South Carolina is scheduled to hold the first of 15 spring practices Tuesday afternoon at its Bluff Road practice facility. All the Gamecocks workouts are scheduled to be open to the public, so we’ve provided you a primer of the five players to keep an eye on if you go to the Proving Grounds.
The junior from Boiling Springs went from afterthought to front of mind in 2012, playing in 11 games and starting two games in place of injured starter Connor Shaw. Thompson (6-foot-3, 212 pounds) closed the season so well that his disastrous debut against Vanderbilt has been forgotten. Thompson has the look of the kind of quarterback that has excelled under Steve Spurrier, limited athletically but eager to carry out his marching orders and get the ball out of his hands. Thompson will get most of the first-team snaps to himself this spring because of Shaw’s foot injury, and he has areas he can improve, most notably completion percentage. He completed 52 percent of his passes last year compared to Shaw’s 67.5 percent.
Remember him? When Marcus Lattimore tore his ACL in 2011, it was Wilds, the 6-2, 218 pound sophomore, who carried the load, starting the final five regular season games. He had three 100-plus-yard games in a four-game span. He had 28 carries for 137 yards against Tennessee, 29 for 120 against Florida and 20 for 109 against The Citadel. He finished the year with 107 carries for 486 yards, a 4.5-yard average. Wilds missed all of 2012 after suffering a severe ankle sprain in a preseason scrimmage. He was healthy enough by the end of the season he could have played in an emergency situation, but the Gamecocks chose to redshirt him. Now he’ll compete with Mike Davis — and in the fall Shon Carson and David Williams — for the starting running back job.
Shell (6-6, 331) was recruited to be South Carolina’s left tackle of the future, and that’s where he started 2012 as a redshirt freshman. However, he didn’t start in that spot again. He lost his starting job for three games and then returned to right tackle, having been supplanted at left tackle by converted defensive lineman Corey Robinson. Mike Matulis, who may be the Gamecocks’ best overall tackle, is coming back from a second shoulder surgery, and Robinson has plenty of physical potential. So, if Shell wants to win the left tackle job, and get the accompanying acclaim and NFL attention that comes with it, he needs to have a good spring.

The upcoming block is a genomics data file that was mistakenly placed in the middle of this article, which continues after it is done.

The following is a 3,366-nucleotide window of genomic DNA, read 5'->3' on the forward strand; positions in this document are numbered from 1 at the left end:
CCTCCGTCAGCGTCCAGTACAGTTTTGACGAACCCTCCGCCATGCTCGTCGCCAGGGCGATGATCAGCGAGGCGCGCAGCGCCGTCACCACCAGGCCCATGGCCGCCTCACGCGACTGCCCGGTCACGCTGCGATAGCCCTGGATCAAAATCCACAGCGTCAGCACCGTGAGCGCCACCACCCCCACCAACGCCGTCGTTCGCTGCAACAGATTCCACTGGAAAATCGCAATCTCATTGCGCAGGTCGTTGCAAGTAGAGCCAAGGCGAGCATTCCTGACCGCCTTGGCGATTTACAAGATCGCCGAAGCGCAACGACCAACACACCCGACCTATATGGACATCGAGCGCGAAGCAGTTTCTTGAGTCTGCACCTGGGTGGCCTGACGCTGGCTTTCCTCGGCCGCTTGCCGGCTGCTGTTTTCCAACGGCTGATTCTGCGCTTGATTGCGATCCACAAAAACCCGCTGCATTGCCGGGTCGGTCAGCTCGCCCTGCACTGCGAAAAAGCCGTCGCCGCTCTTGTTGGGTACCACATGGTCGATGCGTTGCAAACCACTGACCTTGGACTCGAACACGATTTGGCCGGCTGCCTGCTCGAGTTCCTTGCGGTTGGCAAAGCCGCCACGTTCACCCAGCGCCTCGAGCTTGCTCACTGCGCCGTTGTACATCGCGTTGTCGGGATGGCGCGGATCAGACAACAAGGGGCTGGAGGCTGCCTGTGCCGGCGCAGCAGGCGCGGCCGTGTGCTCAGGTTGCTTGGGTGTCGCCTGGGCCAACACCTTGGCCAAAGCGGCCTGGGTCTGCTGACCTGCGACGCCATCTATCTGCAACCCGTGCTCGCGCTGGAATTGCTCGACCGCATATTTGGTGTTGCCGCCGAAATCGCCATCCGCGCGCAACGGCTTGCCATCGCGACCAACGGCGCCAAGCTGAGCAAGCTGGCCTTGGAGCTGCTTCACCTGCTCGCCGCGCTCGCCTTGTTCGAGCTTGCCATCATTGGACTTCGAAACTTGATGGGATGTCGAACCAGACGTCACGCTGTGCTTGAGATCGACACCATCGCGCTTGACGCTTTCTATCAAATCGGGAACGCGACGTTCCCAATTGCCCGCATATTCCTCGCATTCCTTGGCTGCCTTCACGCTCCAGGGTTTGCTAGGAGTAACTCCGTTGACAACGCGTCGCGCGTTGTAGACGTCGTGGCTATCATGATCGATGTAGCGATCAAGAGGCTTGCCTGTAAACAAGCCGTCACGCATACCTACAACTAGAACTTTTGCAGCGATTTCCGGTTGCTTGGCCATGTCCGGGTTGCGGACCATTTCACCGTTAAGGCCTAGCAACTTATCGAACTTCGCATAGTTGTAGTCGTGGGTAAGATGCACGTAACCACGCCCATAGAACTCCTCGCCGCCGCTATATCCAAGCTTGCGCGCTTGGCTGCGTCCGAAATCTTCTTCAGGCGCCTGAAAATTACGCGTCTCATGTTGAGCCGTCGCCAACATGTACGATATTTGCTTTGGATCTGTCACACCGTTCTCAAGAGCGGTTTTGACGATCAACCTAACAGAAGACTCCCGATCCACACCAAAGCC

The 5-10, 197-pound junior will find himself in an unfamiliar spot this spring: veteran voice. Hampton’s physical abilities have never been in question, but there was a time the thought of him as a team leader would have made the coaching staff cringe. The Gamecocks hope that time is in the past because, with D.J. Swearinger and Akeem Auguste no longer around, Hampton has the most experience, and therefore biggest platform, in the secondary. He’ll need to help shepherd in new starters at the opposite cornerback and free safety positions.
It won’t be hard to find Lewis at linebacker. There aren’t that many of them this spring. The 6-foot, 225-pounder quietly got on the field as a freshman last season. He played in 10 games, almost all on special teams and showed impressive athleticism. The middle linebacker job is wide open for him to take this spring, as the top four linebackers from 2012 all are gone. Lewis was an all-state player in New Jersey and considered a four-star prospect in 2011.